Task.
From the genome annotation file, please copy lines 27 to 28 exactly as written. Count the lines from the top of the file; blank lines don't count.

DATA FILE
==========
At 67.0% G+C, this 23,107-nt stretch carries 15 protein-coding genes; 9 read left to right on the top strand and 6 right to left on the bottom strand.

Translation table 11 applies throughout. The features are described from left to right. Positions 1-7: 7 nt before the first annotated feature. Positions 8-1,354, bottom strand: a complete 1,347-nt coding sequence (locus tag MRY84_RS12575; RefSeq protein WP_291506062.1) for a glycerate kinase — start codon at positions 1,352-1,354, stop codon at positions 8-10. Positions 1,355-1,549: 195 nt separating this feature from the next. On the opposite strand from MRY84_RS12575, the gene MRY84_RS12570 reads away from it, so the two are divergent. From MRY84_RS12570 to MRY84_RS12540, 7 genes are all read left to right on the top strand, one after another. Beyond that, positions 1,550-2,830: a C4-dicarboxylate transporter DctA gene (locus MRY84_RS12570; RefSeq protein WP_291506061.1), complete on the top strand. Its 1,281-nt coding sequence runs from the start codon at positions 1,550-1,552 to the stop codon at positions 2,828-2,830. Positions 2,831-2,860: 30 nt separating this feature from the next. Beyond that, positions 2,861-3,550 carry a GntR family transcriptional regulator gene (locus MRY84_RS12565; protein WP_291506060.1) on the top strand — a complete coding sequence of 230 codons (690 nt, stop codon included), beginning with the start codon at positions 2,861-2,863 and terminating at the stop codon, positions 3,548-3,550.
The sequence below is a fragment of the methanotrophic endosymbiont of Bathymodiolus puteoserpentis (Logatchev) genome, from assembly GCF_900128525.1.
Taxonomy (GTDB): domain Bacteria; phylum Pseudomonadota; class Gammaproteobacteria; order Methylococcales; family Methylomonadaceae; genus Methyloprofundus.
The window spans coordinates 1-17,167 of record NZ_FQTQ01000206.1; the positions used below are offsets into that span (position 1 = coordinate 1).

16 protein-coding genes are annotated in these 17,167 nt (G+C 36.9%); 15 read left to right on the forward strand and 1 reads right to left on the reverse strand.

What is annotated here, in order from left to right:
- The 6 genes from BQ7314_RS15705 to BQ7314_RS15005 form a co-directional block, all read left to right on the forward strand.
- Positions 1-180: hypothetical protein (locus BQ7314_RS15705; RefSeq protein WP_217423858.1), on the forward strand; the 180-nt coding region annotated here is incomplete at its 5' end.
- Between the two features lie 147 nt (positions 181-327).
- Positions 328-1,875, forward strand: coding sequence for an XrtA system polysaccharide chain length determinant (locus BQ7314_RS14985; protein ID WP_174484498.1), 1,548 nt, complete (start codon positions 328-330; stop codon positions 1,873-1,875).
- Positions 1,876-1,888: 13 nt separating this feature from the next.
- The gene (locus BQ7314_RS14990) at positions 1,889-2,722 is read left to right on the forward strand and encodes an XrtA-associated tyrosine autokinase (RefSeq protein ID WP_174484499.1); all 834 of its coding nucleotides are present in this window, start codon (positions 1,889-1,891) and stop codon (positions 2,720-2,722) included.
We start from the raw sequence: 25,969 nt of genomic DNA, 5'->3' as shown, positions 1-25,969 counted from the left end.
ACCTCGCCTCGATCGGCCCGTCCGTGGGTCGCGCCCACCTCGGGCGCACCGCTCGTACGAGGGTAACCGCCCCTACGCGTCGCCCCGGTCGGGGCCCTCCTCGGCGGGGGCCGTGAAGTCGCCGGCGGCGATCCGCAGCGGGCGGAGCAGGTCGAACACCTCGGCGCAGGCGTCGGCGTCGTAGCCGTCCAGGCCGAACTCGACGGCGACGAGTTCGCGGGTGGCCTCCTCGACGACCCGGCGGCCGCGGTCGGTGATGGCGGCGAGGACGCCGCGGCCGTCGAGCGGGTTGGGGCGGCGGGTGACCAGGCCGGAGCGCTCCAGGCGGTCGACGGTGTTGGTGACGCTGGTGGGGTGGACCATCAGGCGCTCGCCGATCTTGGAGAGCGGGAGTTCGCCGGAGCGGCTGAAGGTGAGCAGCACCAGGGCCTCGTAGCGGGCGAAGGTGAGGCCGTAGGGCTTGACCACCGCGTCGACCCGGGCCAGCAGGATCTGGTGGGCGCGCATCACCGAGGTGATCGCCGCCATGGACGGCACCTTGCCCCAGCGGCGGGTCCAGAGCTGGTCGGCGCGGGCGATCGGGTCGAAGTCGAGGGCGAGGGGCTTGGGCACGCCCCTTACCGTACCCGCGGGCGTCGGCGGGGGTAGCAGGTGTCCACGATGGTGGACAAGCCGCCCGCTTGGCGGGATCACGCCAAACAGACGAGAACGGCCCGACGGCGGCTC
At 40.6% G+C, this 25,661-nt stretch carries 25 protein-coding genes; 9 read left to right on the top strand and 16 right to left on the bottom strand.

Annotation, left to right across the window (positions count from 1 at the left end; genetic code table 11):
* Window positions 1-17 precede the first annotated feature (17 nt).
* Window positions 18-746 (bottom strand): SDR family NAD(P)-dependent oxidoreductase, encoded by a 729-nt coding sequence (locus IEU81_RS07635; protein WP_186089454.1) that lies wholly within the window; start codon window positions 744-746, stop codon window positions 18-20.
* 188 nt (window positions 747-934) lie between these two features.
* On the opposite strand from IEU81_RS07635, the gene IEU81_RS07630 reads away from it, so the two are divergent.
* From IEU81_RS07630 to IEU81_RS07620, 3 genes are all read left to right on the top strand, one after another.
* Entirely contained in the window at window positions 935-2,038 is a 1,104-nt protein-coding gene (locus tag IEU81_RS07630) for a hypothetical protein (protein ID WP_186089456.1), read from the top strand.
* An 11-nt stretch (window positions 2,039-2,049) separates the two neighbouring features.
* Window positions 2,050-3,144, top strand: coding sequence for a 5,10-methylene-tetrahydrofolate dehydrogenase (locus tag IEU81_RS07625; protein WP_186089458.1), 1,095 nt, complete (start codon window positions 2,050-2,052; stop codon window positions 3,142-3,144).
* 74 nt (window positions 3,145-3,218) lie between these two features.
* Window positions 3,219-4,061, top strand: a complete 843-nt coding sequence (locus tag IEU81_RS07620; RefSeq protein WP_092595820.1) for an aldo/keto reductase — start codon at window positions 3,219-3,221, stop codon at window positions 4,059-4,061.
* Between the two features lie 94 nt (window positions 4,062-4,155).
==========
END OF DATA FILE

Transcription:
* Window positions 3,219-4,061, top strand: a complete 843-nt coding sequence (locus tag IEU81_RS07620; RefSeq protein WP_092595820.1) for an aldo/keto reductase — start codon at window positions 3,219-3,221, stop codon at window positions 4,059-4,061.
* Between the two features lie 94 nt (window positions 4,062-4,155).